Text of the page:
Tag Archives: Precision Ag 2.0

IDEAg – Connecting the Disconnected World of Precision Agriculture

We live in a “connected” world.  Everything we now do or care about is literally just a touch, click or voice command away. But if you would ask Apple’s new virtual assistant Siri what the current state of precision agriculture is she would probably hang up on you!

Unfortunately, in the world of precision ag there is still a lot of disconnect.  Vital field data is lost or never collected, other is banished forever to the internal prison of a grower’s desktop PC while other data sits in a sterile white room full of servers run by industry giants John Deere, Monsanto and Pioneer.

How do we reconnect a disconnected industry?  That is the question that will be the focus of a first of its kind agricultural symposium called IDEAg being held outside of Des Moines, Iowa the first of next week.

Called the IDEAg Connectivity Conference attendees from all corners of the agricultural industry will gather to put into focus where we’re at today in regards to the “Connected Farm” as Trimble has dubbed it and who are the future players in this space are going to be.  The conference takes place June 25th through June 27th in Altoona, IA.

Looking through the exhibitor and speaker list some of the familiar names are there – John Deere, Raven, Trimble, SST Software – but there are some smaller players as well as industry outsiders who may be the ones to watch at this conference and beyond.   Names like AgSense – a company who has put center pivot control at your fingertips or AgIntegrated who will announce new ways to get data to and from the field are just some of the companies to put on your radar screen.  The other 800-pound guerrilla attending is telecom giant ATT who just happens to be a major sponsor of the IDEAg conference.

If the disconnect that exists in the precision ag realm today is to be solved it will first take a wireless solution in order to solve it.  It is not the final answer but it is the bridge that is necessary to be built so that the rest of the industry hopefully can walk across it together.  Whether it’s a massive government rural broadband initiative or a multi-billion dollar investment by telecom giants like ATT and Verizon – connecting agriculture to the modern world starts by connecting it where agriculture actually takes place and that is in the field.  If and when 4G cell coverage comes to the Back 40 it will be like Christmas has come to the country.

We’ll keep an eye on what comes out of Iowa next week but Precision Ag 2.0 is all about connectivity and sharing information and ultimately extracting value from it.  IDEAg hopefully is a symbolic step like the driving of the first spike in the trans-continental railroad.  We just hope that in the future all parties are able to connect at a common place that ultimately benefits the grower farming the Back 40.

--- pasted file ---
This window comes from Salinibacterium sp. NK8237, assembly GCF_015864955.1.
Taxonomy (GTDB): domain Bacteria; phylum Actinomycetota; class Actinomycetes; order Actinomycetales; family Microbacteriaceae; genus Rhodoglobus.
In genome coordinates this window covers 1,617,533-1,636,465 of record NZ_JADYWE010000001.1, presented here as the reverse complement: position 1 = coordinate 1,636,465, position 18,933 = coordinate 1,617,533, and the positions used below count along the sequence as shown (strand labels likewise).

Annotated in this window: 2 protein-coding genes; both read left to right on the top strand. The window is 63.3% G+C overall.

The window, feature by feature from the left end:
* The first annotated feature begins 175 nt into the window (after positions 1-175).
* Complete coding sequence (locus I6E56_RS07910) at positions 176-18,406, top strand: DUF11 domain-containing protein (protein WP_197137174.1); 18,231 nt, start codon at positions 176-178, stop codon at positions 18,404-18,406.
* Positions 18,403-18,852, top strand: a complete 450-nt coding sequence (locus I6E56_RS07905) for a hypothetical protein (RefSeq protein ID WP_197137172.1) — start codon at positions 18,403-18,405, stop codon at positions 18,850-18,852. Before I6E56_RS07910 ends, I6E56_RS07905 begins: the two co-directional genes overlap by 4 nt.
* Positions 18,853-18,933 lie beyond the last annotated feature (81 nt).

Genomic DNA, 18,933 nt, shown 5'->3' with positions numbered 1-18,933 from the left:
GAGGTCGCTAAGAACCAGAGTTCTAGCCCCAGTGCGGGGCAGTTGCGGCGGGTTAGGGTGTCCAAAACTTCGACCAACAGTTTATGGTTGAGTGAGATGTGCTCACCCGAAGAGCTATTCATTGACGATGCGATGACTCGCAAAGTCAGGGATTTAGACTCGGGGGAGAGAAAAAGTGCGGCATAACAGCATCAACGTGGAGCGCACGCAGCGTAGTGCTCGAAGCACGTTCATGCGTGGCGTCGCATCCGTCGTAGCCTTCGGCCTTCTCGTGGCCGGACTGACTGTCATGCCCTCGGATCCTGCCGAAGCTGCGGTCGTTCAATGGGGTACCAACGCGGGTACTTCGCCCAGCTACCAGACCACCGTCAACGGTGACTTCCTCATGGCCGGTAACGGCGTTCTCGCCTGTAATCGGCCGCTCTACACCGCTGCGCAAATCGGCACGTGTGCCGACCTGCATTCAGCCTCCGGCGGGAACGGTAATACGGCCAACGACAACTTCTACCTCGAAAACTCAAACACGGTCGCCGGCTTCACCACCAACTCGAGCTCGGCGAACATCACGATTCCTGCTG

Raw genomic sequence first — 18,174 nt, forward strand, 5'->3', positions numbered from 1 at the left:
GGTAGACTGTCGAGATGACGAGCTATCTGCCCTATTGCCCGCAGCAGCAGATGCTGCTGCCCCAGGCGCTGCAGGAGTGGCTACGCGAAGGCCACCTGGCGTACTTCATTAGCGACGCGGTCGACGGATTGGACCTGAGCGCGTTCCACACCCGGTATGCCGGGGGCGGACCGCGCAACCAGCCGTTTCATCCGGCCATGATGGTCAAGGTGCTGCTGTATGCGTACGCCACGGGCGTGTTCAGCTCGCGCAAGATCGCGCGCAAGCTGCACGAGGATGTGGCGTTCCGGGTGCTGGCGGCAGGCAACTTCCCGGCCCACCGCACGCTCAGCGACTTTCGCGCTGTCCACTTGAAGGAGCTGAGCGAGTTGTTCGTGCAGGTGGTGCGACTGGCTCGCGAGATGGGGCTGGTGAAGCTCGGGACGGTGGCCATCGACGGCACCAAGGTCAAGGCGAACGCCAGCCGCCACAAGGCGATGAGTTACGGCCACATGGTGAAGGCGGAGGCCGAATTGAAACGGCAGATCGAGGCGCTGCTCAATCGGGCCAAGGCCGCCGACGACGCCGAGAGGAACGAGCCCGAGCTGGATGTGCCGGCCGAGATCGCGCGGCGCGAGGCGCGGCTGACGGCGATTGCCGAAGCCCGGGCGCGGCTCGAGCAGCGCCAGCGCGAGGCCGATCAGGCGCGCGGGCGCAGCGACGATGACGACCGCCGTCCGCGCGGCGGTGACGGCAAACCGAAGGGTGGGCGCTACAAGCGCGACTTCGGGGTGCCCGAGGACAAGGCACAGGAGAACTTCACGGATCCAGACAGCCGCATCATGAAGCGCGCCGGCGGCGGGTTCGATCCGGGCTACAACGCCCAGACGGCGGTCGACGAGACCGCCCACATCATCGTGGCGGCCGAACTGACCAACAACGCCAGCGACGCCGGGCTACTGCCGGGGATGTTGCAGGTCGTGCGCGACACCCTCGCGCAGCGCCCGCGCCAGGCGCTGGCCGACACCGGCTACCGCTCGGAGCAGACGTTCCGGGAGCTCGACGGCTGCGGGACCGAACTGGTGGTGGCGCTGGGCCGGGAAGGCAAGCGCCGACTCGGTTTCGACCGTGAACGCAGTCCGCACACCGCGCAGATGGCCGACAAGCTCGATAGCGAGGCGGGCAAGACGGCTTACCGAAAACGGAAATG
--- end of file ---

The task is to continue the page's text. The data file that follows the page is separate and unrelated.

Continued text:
For more information on IDEAg check out their web page by clicking here.

 

Monsanto Rocks Precision World With Purchase

The precision headline of the week, month and maybe the year was made on Wednesday, May 23rd when Monsanto announced it was acquiring the precision hardware company Precision Planting.

Consolidation is not new in any industry but this one is different and has far reaching implications.  For a biotech company like Monsanto to invest in a precision hardware company means that the rules have now changed.  The extent, scope and nature of those implications are yet to be played out.  The one sure thing, however, is that the precision landscape is forever changed because of it.

Recently, one of the vice-presidents of one of the major precision agriculture hardware firms asked me who I thought the future players and primary competitors would be in the world of Precision Ag 2.0.  I could have given my standard response of John Deere, CNH, Raven, Ag Leader, etc.  But times have changed.  Instead my answer was simply Monsanto and possibly Pioneer.

Why?  Agronomy is the new foundation…the next frontier for precision agriculture.  The seed will drive future technology… including precision agriculture hardware.   If Monsanto is committed to doubling yields by 2030 it realizes that bio-tech alone will not get them there.  Execution in the real world is what Precision Planting does better than anybody else when it comes to putting high-priced genetics into the ground.

Monsanto did not buy Precision Planting because it is a profitable hardware company and because it likes how their technology plants picket fence rows of corn.  Monsanto bought Precision Planting because no one provides more data from the field on the planting process than Precision Planting’s array of planter sensors and instant feedback technology such as their iPad driven FieldView app.  Monsanto wants to build the holy grail of an agronomic database.  Precision Planting will help them on the way to such a quest.

Is this a good move for Monsanto and Precision Planting? What are your thoughts?  Click here to read a great blog post by Paul Schrimpf of the Precision Ag Network on this particular subject that addresses some of the same initial questions I had when I first heard the news.